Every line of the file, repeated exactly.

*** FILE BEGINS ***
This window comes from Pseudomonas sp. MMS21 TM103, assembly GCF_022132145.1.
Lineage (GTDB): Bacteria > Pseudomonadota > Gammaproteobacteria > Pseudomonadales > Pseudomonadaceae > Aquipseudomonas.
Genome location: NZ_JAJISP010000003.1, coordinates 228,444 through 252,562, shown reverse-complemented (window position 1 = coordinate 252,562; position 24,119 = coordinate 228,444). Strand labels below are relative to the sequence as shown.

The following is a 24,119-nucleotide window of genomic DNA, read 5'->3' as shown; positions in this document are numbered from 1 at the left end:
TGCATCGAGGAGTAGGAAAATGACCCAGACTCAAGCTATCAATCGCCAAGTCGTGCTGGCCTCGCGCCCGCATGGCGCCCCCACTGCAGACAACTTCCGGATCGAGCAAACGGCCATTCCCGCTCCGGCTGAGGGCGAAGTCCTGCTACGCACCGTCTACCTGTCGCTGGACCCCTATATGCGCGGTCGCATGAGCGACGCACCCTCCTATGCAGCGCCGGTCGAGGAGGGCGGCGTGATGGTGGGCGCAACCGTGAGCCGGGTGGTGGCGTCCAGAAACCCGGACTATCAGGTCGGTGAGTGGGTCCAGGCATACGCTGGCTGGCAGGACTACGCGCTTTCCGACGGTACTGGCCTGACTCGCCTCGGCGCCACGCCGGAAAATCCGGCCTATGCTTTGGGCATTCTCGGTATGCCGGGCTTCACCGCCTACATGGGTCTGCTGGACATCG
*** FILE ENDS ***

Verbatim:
This window comes from Pseudomonas sp. MMS21 TM103, assembly GCF_022132145.1.
Lineage (GTDB): Bacteria > Pseudomonadota > Gammaproteobacteria > Pseudomonadales > Pseudomonadaceae > Aquipseudomonas.
Genome location: NZ_JAJISP010000003.1, coordinates 228,444 through 252,562, shown reverse-complemented (window position 1 = coordinate 252,562; position 24,119 = coordinate 228,444). Strand labels below are relative to the sequence as shown.

The following is a 24,119-nucleotide window of genomic DNA, read 5'->3' as shown; positions in this document are numbered from 1 at the left end:
TGCATCGAGGAGTAGGAAAATGACCCAGACTCAAGCTATCAATCGCCAAGTCGTGCTGGCCTCGCGCCCGCATGGCGCCCCCACTGCAGACAACTTCCGGATCGAGCAAACGGCCATTCCCGCTCCGGCTGAGGGCGAAGTCCTGCTACGCACCGTCTACCTGTCGCTGGACCCCTATATGCGCGGTCGCATGAGCGACGCACCCTCCTATGCAGCGCCGGTCGAGGAGGGCGGCGTGATGGTGGGCGCAACCGTGAGCCGGGTGGTGGCGTCCAGAAACCCGGACTATCAGGTCGGTGAGTGGGTCCAGGCATACGCTGGCTGGCAGGACTACGCGCTTTCCGACGGTACTGGCCTGACTCGCCTCGGCGCCACGCCGGAAAATCCGGCCTATGCTTTGGGCATTCTCGGTATGCCGGGCTTCACCGCCTACATGGGTCTGCTGGACATCG